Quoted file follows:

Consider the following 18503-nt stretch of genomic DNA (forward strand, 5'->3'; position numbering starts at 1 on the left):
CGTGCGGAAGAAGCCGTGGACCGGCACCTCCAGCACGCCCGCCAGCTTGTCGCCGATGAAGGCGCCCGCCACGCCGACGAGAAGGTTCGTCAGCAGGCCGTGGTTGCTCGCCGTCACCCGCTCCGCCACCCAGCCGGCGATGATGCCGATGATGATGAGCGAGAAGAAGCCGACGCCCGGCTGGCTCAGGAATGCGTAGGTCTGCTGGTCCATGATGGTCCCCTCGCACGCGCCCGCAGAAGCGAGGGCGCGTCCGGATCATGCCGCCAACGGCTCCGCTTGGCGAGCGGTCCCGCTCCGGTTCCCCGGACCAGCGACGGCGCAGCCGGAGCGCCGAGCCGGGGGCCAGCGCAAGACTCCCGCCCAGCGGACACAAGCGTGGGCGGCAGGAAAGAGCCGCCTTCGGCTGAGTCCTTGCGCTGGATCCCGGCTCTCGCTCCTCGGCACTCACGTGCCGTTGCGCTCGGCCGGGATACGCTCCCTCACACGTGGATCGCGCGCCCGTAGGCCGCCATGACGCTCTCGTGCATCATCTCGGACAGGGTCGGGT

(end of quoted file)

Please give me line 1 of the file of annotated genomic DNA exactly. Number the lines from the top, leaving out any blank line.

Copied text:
Consider the following 18503-nt stretch of genomic DNA (forward strand, 5'->3'; position numbering starts at 1 on the left):